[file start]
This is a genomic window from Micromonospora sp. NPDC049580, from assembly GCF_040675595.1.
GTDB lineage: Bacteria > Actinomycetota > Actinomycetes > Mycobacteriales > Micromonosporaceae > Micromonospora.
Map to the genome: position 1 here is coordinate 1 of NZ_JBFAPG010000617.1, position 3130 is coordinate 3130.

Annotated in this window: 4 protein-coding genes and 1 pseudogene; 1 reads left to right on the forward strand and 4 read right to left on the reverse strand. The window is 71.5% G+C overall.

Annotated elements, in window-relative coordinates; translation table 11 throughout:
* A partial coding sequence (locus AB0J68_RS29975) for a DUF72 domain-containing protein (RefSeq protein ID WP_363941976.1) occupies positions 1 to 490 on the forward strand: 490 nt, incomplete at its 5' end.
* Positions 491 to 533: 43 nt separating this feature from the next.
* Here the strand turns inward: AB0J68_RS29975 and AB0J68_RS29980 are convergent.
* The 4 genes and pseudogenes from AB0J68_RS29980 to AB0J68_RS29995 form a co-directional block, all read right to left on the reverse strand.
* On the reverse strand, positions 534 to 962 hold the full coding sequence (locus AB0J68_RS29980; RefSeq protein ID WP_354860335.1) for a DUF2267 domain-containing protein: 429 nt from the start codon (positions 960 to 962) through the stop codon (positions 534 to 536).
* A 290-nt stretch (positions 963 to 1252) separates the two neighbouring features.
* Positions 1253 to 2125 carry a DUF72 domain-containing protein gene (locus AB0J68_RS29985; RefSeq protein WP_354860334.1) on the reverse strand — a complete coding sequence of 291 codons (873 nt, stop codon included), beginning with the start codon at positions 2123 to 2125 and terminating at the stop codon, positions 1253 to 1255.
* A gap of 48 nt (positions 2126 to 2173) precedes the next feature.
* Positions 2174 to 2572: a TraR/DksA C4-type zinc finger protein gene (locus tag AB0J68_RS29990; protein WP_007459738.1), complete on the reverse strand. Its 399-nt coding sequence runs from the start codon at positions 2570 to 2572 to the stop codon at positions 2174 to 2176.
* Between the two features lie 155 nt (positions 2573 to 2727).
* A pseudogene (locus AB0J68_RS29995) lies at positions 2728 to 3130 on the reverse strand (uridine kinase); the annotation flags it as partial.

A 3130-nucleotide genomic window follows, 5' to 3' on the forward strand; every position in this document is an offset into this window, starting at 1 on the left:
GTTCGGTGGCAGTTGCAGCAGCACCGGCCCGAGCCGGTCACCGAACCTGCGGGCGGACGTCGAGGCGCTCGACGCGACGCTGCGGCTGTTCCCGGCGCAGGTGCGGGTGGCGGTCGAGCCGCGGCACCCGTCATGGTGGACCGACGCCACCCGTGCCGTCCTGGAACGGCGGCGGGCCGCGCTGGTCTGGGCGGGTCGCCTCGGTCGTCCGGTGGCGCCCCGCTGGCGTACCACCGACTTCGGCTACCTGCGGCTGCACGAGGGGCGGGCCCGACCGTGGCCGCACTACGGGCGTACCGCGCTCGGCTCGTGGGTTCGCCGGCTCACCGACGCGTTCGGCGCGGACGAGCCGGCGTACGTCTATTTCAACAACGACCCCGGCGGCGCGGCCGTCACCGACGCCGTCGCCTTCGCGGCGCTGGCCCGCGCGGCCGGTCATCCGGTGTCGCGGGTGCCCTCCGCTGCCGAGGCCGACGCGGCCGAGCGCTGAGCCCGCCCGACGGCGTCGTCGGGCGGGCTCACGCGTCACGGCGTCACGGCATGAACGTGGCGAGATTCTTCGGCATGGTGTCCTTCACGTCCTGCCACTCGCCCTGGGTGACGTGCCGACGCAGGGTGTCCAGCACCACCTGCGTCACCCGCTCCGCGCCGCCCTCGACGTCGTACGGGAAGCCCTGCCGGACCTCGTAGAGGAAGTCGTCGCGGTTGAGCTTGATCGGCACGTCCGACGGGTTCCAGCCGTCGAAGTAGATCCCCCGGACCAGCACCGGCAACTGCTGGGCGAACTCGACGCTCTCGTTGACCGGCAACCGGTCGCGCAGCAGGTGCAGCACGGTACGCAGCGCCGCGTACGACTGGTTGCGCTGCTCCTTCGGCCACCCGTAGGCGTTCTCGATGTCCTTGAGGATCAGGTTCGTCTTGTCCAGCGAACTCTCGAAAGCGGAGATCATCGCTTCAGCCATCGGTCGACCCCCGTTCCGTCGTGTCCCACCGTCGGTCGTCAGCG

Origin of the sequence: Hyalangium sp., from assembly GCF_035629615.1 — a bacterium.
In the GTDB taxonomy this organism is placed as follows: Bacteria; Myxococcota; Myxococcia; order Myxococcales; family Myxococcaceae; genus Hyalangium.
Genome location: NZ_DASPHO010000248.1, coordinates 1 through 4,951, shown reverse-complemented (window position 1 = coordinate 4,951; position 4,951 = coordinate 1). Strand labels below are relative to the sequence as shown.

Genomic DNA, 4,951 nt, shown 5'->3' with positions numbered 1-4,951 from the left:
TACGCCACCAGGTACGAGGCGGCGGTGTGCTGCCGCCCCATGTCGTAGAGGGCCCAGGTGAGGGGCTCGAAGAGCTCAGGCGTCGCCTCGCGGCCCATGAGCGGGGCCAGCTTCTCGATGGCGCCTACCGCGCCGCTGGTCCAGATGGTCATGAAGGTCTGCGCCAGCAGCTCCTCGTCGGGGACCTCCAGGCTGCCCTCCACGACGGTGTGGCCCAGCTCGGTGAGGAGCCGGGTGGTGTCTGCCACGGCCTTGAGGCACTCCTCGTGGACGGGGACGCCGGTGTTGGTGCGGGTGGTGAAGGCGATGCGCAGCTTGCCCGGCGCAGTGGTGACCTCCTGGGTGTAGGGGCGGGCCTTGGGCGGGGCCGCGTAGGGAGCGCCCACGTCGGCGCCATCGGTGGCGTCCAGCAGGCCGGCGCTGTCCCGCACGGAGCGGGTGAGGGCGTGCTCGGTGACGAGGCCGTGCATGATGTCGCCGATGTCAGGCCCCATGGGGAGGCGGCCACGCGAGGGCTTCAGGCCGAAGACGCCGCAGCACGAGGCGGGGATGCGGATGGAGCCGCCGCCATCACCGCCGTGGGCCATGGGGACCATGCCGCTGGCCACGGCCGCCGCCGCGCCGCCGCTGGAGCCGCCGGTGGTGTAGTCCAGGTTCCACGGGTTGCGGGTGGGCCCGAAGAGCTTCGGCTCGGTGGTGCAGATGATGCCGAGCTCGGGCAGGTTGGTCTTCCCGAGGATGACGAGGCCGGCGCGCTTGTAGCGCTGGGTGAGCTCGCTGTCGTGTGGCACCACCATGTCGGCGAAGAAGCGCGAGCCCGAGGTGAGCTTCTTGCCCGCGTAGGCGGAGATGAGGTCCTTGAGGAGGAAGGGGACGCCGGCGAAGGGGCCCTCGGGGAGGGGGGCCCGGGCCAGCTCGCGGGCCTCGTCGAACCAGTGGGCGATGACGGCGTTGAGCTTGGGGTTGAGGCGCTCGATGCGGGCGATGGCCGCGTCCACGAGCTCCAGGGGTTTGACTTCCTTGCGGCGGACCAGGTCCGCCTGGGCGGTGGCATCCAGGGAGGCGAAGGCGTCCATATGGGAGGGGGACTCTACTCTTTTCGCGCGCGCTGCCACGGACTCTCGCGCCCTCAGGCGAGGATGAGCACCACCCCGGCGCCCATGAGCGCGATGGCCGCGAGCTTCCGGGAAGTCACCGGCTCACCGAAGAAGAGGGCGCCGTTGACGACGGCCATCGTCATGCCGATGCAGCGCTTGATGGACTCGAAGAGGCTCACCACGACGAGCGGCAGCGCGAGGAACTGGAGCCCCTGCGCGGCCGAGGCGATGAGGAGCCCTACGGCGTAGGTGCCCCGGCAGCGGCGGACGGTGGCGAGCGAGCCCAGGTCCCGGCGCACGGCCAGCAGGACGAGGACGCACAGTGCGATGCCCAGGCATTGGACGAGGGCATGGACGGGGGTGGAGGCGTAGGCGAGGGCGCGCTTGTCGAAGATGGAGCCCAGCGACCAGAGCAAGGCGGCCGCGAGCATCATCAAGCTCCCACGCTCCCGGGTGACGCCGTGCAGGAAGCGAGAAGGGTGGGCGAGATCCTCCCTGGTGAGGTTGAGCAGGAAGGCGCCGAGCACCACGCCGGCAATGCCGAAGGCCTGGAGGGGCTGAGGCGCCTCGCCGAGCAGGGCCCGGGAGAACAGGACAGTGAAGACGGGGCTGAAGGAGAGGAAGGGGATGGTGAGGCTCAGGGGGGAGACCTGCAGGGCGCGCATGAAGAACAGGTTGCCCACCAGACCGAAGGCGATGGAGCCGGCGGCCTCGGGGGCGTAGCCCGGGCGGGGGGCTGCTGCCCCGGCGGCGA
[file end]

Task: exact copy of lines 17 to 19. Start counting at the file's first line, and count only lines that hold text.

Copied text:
A 3130-nucleotide genomic window follows, 5' to 3' on the forward strand; every position in this document is an offset into this window, starting at 1 on the left:
GTTCGGTGGCAGTTGCAGCAGCACCGGCCCGAGCCGGTCACCGAACCTGCGGGCGGACGTCGAGGCGCTCGACGCGACGCTGCGGCTGTTCCCGGCGCAGGTGCGGGTGGCGGTCGAGCCGCGGCACCCGTCATGGTGGACCGACGCCACCCGTGCCGTCCTGGAACGGCGGCGGGCCGCGCTGGTCTGGGCGGGTCGCCTCGGTCGTCCGGTGGCGCCCCGCTGGCGTACCACCGACTTCGGCTACCTGCGGCTGCACGAGGGGCGGGCCCGACCGTGGCCGCACTACGGGCGTACCGCGCTCGGCTCGTGGGTTCGCCGGCTCACCGACGCGTTCGGCGCGGACGAGCCGGCGTACGTCTATTTCAACAACGACCCCGGCGGCGCGGCCGTCACCGACGCCGTCGCCTTCGCGGCGCTGGCCCGCGCGGCCGGTCATCCGGTGTCGCGGGTGCCCTCCGCTGCCGAGGCCGACGCGGCCGAGCGCTGAGCCCGCCCGACGGCGTCGTCGGGCGGGCTCACGCGTCACGGCGTCACGGCATGAACGTGGCGAGATTCTTCGGCATGGTGTCCTTCACGTCCTGCCACTCGCCCTGGGTGACGTGCCGACGCAGGGTGTCCAGCACCACCTGCGTCACCCGCTCCGCGCCGCCCTCGACGTCGTACGGGAAGCCCTGCCGGACCTCGTAGAGGAAGTCGTCGCGGTTGAGCTTGATCGGCACGTCCGACGGGTTCCAGCCGTCGAAGTAGATCCCCCGGACCAGCACCGGCAACTGCTGGGCGAACTCGACGCTCTCGTTGACCGGCAACCGGTCGCGCAGCAGGTGCAGCACGGTACGCAGCGCCGCGTACGACTGGTTGCGCTGCTCCTTCGGCCACCCGTAGGCGTTCTCGATGTCCTTGAGGATCAGGTTCGTCTTGTCCAGCGAACTCTCGAAAGCGGAGATCATCGCTTCAGCCATCGGTCGACCCCCGTTCCGTCGTGTCCCACCGTCGGTCGTCAGCG

Origin of the sequence: Hyalangium sp., from assembly GCF_035629615.1 — a bacterium.